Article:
The Gemini FirstMix Pro has been around for a little while, but it’s arguably just come of age. Because for the new lower street price of just US$129, you get a DJ controller with all the essentials on it, plus decent DJ software – on paper, amazing value. That’s a “proper” DJ controller (ie with decent-sized jogwheels, a sound card for your headphones and master output), and software that has everything you need to get going on it, including the ability to record your sets.
Choose the Gemini FirstMix Pro instead of the Numark Mixtrack Pro (the previous lowest-priced DJ controller we’ve been able to recommend), and you’d have enough left over to buy a decent pair of headphones (or a copy of our How To Digital DJ Fast video training) as well! So in theory, there’s never been a cheaper way to get going in digital DJing. That is, of course, if we think the FirstMix Pro is a good buy. Let’s find out in our full Gemini FirstMix pro review and video…
Inside the box is the controller, plus a bag containing a program CD, a serial number on a card, and a USB cable to connect the unit to your computer. You’ll need your own audio cable, as there isn’t one included. The unit itself is compact and made of two-tone black/silver plastic, and it has a pleasing weight to it. The jogwheels are its best feature, being substantial, weighted and closer to CDJ jogwheels than most controllers out there, at any price.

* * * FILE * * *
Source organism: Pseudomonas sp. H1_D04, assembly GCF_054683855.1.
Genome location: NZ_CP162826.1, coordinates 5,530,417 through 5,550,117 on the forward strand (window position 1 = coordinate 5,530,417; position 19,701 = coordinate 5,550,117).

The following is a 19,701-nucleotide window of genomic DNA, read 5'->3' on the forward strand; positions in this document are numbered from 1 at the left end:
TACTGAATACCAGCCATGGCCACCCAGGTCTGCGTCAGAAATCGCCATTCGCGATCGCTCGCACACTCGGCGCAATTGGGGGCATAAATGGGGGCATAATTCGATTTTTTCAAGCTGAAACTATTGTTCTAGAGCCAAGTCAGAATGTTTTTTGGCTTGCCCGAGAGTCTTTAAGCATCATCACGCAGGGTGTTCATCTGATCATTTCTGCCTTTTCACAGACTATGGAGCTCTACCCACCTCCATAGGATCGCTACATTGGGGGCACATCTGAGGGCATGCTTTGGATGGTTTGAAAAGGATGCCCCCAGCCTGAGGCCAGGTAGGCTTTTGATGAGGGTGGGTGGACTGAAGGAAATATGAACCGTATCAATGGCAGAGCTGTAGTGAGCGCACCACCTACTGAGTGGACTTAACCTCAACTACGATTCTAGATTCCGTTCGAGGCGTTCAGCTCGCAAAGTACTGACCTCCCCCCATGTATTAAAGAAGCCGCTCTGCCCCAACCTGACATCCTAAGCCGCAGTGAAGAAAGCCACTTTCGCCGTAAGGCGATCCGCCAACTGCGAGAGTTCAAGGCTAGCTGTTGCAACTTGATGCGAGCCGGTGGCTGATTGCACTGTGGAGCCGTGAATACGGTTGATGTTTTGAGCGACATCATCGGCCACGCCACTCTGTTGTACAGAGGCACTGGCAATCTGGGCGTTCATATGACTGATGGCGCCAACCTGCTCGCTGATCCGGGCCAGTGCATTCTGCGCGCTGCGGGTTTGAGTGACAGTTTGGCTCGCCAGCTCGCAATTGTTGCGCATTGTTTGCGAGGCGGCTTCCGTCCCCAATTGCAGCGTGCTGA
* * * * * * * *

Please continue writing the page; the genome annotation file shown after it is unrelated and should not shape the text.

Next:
The faders, on the other hand, are all shorter than ideal, apart from the crossfader, which is actually longer than most scratch DJs would ideally like. And while the hard plastic backlit buttons are reasonably spread out, the knobs and encoders (of which some are rubberised) feel cramped due to the unit’s overall pretty small size. The front of the FirstMix Pro has a 1/4″ microphone jack socket, an 1/8″ headphones socket, and two small, stiff volume controls for mic and headphones respectively. Meanwhile, round the back are a USB socket and 2 x RCA outputs for the master out.
For the first time ever in one of our reviews, we set this up on a Windows PC (after all, I suggest most users will be using a Windows laptop at this price point). Now Windows PCs are generally harder to set up DJ gear on than Macs, due to needing audio drivers to work with DJ sound cards, but this had it all done in four clicks including driver installation. The hardware wasn’t recognised on first plugging in, but on unplugging and plugging in again it was. This was a recurring problem, but it’s not limited to this controller – it’s common from my experience, but luckily is often solved by doing the above.
The next problem was that none of the controls on the controller moved any of the controls on the screen. A quick quit then restart of the software sorted that out – but this is not the most intuitive of starts. (I have to say, this kind of thing is again very common – overall, as far as set-up procedures go this one was actually relatively straightforward). Anyway, the end result was that despite a couple of little glitches, we were up and running in just a few minutes.